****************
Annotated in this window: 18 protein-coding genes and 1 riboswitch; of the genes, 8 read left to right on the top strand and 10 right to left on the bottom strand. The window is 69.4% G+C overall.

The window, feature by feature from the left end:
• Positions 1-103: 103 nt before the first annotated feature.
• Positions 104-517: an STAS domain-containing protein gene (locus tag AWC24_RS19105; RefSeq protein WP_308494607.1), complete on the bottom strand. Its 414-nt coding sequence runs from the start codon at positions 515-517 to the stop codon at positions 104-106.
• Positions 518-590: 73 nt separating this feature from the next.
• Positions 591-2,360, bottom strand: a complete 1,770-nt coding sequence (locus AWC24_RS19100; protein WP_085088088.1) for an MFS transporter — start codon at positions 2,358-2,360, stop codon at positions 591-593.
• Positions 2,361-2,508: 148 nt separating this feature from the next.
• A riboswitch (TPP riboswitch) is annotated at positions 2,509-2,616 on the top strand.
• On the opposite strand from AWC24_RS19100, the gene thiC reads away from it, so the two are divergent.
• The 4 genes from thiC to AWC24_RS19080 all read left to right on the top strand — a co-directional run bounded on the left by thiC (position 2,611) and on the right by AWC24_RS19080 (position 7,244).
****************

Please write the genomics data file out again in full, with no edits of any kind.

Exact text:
Annotated in this window: 18 protein-coding genes and 1 riboswitch; of the genes, 8 read left to right on the top strand and 10 right to left on the bottom strand. The window is 69.4% G+C overall.

The window, feature by feature from the left end:
• Positions 1-103: 103 nt before the first annotated feature.
• Positions 104-517: an STAS domain-containing protein gene (locus tag AWC24_RS19105; RefSeq protein WP_308494607.1), complete on the bottom strand. Its 414-nt coding sequence runs from the start codon at positions 515-517 to the stop codon at positions 104-106.
• Positions 518-590: 73 nt separating this feature from the next.
• Positions 591-2,360, bottom strand: a complete 1,770-nt coding sequence (locus AWC24_RS19100; protein WP_085088088.1) for an MFS transporter — start codon at positions 2,358-2,360, stop codon at positions 591-593.
• Positions 2,361-2,508: 148 nt separating this feature from the next.
• A riboswitch (TPP riboswitch) is annotated at positions 2,509-2,616 on the top strand.
• On the opposite strand from AWC24_RS19100, the gene thiC reads away from it, so the two are divergent.
• The 4 genes from thiC to AWC24_RS19080 all read left to right on the top strand — a co-directional run bounded on the left by thiC (position 2,611) and on the right by AWC24_RS19080 (position 7,244).